Arctic

Arctic meeting in Alaska being planned for Kerry, Lavrov and other officials

WASHINGTON -- U.S. State Department officials are planning a "ministerial event" on Arctic policy later this summer in Alaska that could attract U.S. Secretary of State John Kerry and his Russian counterpart, Foreign Minister Sergey Lavrov, along with foreign ministers of other Arctic nations, retired Adm. Robert Papp Jr. told reporters at a symposium Tuesday in Washington, D.C.

While he declined to provide details, Papp, the special representative for the U.S. Arctic at the State Department, said the event "will draw the attention of the world to Alaska and the Arctic."

Despite the freeze in relations between the United States and Russia over Ukraine, Kerry and Lavrov have been involved in the negotiations with Iran over its nuclear program. Papp said that "whatever we have in terms of possible ministerials in the future," the U.S. wants to see Lavrov at such an event. Citing the Iran talks, Papp noted that despite the troubled relationship and Western sanctions against Russia, the United States and Russia have not cut off contact.

While most military contact between U.S. military leaders and Russia has been cut, ties remain in one area -- the Arctic, Papp said.

"We could spend the entire rest of the morning talking about Russia and the geostrategic challenges we're facing there, but suffice it to say, we have a good ongoing relationship with Russia as it relates to our Arctic activity," Papp said.

"There was a point earlier this year where I was the senior-most official since the invocation of the sanctions to travel to Moscow to meet with counterparts," Papp said, confirming there are otherwise "no military-to-military meetings going on."

President Barack Obama issued a series of executive orders in March 2014 establishing economic sanctions on Russia over its activities in the Ukraine, adding more and tighter sanctions later.

When Canada chaired the Arctic Council, Russia was not allowed to participate in Coast Guard forums, Admiral Paul Zukunft, commandant of the U.S. Coast Guard, said at the symposium Tuesday. But recently, Zukunft "was able to bring a Russian delegation to our Coast Guard headquarters," he said.

"It's the one area where I can talk to my other counterparts from Russia," Zukunft said. "When I talk to the other service chiefs in the Pentagon, their dialogue with their Russian counterparts has been severed," Zukunft said.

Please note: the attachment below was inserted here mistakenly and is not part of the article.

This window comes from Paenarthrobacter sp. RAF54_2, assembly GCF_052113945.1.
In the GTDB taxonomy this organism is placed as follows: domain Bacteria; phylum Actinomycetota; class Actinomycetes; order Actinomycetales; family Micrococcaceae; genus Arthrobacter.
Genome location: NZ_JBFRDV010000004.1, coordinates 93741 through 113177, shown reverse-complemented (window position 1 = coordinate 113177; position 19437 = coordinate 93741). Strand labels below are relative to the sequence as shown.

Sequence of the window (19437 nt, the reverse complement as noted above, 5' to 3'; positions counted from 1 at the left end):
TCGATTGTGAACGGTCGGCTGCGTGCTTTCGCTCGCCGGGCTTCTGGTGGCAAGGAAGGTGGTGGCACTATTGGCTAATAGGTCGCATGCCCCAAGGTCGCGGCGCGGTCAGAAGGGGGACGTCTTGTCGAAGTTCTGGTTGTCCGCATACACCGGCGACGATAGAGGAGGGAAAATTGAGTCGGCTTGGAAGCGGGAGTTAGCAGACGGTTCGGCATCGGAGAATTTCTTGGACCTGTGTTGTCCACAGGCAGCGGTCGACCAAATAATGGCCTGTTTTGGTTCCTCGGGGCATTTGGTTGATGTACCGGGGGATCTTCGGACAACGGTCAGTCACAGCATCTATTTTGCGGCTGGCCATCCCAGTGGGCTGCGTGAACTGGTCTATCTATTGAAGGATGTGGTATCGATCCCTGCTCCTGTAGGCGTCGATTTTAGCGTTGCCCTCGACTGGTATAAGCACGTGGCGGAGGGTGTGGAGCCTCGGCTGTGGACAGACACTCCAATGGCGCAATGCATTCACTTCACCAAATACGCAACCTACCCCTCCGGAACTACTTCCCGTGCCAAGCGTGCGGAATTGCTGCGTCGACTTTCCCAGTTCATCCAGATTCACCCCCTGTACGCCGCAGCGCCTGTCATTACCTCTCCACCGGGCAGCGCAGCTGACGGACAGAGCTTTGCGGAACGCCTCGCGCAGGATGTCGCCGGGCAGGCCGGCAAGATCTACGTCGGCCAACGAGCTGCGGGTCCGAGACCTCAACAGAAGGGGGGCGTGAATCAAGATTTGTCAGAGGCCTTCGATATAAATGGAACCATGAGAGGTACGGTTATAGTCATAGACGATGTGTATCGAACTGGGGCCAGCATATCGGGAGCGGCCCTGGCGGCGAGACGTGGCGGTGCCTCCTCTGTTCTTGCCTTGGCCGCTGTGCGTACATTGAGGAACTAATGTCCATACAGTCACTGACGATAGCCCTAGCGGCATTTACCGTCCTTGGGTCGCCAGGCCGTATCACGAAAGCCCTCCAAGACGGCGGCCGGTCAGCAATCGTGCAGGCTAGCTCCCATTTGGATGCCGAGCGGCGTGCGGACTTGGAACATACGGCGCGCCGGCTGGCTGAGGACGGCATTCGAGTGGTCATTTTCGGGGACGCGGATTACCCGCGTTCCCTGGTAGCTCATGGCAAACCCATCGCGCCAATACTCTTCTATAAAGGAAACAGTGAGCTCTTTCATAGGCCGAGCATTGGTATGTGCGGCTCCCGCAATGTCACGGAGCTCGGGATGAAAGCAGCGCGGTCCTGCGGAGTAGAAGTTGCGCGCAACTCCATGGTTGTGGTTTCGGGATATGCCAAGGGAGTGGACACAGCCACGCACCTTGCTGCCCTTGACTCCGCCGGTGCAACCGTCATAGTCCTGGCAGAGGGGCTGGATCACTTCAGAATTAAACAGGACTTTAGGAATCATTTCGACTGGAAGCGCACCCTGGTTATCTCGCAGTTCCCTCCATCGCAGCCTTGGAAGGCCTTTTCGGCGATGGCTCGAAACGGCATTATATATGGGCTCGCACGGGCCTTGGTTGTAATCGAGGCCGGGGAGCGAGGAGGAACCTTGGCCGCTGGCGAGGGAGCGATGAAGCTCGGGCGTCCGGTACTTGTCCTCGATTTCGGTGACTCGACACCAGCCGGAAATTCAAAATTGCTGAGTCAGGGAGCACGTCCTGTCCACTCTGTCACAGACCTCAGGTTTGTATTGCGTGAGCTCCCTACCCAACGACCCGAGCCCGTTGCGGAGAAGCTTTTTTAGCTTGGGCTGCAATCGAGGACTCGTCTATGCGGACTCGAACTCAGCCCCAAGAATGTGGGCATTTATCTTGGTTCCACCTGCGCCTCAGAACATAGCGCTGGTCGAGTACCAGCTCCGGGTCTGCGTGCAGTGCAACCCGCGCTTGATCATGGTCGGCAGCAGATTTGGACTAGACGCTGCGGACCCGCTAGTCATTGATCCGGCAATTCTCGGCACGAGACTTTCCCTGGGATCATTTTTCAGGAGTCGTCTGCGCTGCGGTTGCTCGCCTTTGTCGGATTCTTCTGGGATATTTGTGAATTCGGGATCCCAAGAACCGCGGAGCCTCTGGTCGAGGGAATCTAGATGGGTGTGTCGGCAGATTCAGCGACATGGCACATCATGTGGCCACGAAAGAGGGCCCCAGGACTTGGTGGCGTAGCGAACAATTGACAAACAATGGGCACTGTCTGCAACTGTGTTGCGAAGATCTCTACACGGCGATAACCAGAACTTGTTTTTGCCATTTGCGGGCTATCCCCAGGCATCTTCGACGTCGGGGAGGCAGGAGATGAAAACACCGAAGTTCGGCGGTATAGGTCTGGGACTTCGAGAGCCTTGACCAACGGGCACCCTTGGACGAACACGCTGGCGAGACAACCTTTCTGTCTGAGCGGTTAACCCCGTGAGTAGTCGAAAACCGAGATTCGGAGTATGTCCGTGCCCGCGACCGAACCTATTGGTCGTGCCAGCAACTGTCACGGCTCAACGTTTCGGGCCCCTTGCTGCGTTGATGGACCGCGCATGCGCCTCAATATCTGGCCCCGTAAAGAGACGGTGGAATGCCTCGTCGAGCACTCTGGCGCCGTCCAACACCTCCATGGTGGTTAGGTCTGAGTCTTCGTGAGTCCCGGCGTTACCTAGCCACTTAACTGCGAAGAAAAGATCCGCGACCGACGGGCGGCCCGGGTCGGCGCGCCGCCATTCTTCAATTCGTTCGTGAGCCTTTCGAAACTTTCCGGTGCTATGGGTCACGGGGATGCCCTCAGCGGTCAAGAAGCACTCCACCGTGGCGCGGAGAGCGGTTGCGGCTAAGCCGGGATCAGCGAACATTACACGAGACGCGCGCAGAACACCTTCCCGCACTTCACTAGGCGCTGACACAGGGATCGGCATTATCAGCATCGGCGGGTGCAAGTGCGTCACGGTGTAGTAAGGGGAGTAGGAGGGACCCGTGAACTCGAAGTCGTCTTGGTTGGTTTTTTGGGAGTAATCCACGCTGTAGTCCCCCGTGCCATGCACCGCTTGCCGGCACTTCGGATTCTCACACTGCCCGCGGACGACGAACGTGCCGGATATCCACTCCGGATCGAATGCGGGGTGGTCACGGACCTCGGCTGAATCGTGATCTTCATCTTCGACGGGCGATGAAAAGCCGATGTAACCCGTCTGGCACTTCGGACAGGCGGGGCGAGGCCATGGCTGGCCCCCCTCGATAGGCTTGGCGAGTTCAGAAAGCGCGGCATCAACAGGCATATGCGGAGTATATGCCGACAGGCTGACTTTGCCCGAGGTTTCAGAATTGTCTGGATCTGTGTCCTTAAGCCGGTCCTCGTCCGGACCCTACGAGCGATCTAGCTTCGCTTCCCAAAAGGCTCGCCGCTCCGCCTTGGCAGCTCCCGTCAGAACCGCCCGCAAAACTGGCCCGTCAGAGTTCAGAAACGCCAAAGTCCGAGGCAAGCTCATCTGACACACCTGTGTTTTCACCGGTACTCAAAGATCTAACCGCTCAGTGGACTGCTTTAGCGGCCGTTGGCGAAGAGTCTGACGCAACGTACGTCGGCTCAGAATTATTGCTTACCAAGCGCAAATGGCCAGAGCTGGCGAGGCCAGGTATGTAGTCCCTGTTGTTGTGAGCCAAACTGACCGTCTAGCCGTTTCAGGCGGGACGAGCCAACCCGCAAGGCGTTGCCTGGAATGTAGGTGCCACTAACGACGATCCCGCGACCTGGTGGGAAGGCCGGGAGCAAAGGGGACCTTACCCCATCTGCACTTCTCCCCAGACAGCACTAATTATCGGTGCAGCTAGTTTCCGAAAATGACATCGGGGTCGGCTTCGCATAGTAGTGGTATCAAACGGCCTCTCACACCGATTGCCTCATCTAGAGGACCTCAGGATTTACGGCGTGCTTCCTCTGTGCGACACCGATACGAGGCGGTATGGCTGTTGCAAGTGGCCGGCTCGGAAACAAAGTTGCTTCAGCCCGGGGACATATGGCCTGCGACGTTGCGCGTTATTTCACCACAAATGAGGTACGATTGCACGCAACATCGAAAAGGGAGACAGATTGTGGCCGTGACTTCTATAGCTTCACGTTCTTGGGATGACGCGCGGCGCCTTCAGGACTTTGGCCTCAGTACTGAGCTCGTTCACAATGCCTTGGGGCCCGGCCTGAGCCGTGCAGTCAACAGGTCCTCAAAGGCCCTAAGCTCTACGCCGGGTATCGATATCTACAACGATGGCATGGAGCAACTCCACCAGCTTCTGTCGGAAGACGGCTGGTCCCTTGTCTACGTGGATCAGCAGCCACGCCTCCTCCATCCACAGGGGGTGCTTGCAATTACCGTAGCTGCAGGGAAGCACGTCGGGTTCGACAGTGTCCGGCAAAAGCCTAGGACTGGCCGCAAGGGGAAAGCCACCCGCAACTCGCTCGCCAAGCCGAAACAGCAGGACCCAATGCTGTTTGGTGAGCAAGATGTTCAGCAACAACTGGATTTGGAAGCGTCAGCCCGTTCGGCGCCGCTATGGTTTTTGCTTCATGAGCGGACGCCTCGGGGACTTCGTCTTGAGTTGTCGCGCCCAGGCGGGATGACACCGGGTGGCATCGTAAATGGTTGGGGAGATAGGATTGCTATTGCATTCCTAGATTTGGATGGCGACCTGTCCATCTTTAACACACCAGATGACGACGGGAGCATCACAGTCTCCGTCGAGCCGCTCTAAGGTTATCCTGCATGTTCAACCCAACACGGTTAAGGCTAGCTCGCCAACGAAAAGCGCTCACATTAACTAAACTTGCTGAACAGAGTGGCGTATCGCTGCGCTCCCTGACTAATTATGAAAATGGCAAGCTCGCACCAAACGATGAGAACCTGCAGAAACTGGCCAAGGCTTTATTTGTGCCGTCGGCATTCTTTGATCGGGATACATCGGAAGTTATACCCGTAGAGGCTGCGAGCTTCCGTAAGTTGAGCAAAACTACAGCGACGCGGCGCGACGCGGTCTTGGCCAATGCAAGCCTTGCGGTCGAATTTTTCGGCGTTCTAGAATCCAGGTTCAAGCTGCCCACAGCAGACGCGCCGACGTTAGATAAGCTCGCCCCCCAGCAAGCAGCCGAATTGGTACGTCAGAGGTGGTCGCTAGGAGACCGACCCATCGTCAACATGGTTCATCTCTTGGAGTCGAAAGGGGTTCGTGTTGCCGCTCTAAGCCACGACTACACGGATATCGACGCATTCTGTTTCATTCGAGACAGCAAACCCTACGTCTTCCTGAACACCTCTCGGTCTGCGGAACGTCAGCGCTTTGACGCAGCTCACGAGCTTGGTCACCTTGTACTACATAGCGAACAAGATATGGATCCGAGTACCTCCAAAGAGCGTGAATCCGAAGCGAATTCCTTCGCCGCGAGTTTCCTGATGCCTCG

"And rightly so under the sanctions. And that is United States policy," Papp added later. "However, it's also United States policy that we will maintain a safe and secure Arctic. The president and Secretary Kerry committed to that."

The Arctic Council -- currently led by the U.S., under Kerry, until 2017 -- is made up of eight Arctic countries: Canada, Denmark, Finland, Iceland, Norway, Sweden, the U.S. and Russia. All efforts of the council require a consensus of all members to move forward.

"So it's been vitally important and one of our highest priorities to maintain cordial and professional and productive relations with Russia as we go forward," Papp told reporters at the symposium.

This fall, the Coast Guard plans to conduct a "table-top" search-and-rescue exercise with all of the Arctic coast guard nations -- including Russia. That should lead to an "actual exercise" next year, Zukunft said.

The goal is "to replicate what is probably the predictable surprise" headed for Arctic waters, he said: "a mass rescue."

Zukunft pointed to the more than 200,000 cruise ship passengers a year that head into Arctic waters, on boats that often move with more speed and less care than some other Arctic vessels, he said.

The Arctic Council also has a task force focused on scientific cooperation that's co-chaired by the U.S. and Russia, said Martin Jeffries of the Navy's research office.

Elsewhere in Washington, D.C., on Tuesday, the nominee to become the next vice chairman of the Joint Chiefs of Staff said that Russia, China, Iran and North Korea are the countries most able to threaten the United States. In a Senate hearing Tuesday, Air Force Gen. Paul Selva said Russia is the nation's leading threat because of its nuclear capabilities.

He also urged open communication. "In any military operation anywhere in the world -- that goes for Russia and China specifically and for any other country that might wish us ill -- we need to open those dialogues to make sure that we don't miscalculate," Selva said, according to the Defense Department.

It's not a problem for the Arctic, Papp said, speaking about 10 blocks away at the Naval Heritage Center.

"We have always been able to conduct cooperative relations in the Arctic, even during the height of the Cold War with the Soviet Union, and I'm confident we can continue to do that now," Papp said.

"What we continue to struggle with is the rhetoric that comes out of Russia," he said.

Perspective is key, Papp added, noting that if not for Russia's military activities elsewhere, its activities in the Arctic might be viewed "as legitimate buildups" aimed at search-and-rescue and security, "doing activities -- that frankly I've advocated for the United States to be doing along our coastline -- in Russia," Papp said.

"So we're watching it very closely. We are concerned but I don't think we should overreact either."

Erica Martinson

Erica Martinson is Alaska Dispatch News' Washington, DC reporter, and she covers the legislation, regulation and litigation that impact the Last Frontier.  Erica came to ADN after years as a reporter covering energy at POLITICO. Before that, she covered environmental policy at a DC trade publication and worked at several New York dailies.

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